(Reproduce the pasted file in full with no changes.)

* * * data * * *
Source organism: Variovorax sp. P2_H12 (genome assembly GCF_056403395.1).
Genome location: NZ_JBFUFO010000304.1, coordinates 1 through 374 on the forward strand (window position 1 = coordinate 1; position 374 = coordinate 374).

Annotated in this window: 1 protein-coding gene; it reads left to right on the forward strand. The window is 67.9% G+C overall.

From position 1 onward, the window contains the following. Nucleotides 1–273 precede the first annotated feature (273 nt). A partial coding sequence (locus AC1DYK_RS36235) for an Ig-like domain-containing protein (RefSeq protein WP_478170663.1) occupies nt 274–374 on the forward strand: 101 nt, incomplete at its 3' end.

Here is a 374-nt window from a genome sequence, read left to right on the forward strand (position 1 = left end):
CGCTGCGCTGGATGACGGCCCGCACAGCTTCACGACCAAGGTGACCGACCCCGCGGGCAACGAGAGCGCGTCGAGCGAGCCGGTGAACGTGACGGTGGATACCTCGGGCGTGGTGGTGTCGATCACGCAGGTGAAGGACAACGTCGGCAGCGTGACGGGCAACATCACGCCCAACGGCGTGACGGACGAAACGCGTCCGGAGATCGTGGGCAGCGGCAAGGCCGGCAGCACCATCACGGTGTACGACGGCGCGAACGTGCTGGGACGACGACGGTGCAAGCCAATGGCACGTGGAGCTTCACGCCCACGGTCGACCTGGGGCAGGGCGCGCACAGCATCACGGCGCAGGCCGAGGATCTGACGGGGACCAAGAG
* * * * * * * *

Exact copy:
Source organism: Variovorax sp. P2_H12 (genome assembly GCF_056403395.1).
Genome location: NZ_JBFUFO010000304.1, coordinates 1 through 374 on the forward strand (window position 1 = coordinate 1; position 374 = coordinate 374).

Annotated in this window: 1 protein-coding gene; it reads left to right on the forward strand. The window is 67.9% G+C overall.

From position 1 onward, the window contains the following. Nucleotides 1–273 precede the first annotated feature (273 nt). A partial coding sequence (locus AC1DYK_RS36235) for an Ig-like domain-containing protein (RefSeq protein WP_478170663.1) occupies nt 274–374 on the forward strand: 101 nt, incomplete at its 3' end.

Here is a 374-nt window from a genome sequence, read left to right on the forward strand (position 1 = left end):
CGCTGCGCTGGATGACGGCCCGCACAGCTTCACGACCAAGGTGACCGACCCCGCGGGCAACGAGAGCGCGTCGAGCGAGCCGGTGAACGTGACGGTGGATACCTCGGGCGTGGTGGTGTCGATCACGCAGGTGAAGGACAACGTCGGCAGCGTGACGGGCAACATCACGCCCAACGGCGTGACGGACGAAACGCGTCCGGAGATCGTGGGCAGCGGCAAGGCCGGCAGCACCATCACGGTGTACGACGGCGCGAACGTGCTGGGACGACGACGGTGCAAGCCAATGGCACGTGGAGCTTCACGCCCACGGTCGACCTGGGGCAGGGCGCGCACAGCATCACGGCGCAGGCCGAGGATCTGACGGGGACCAAGAG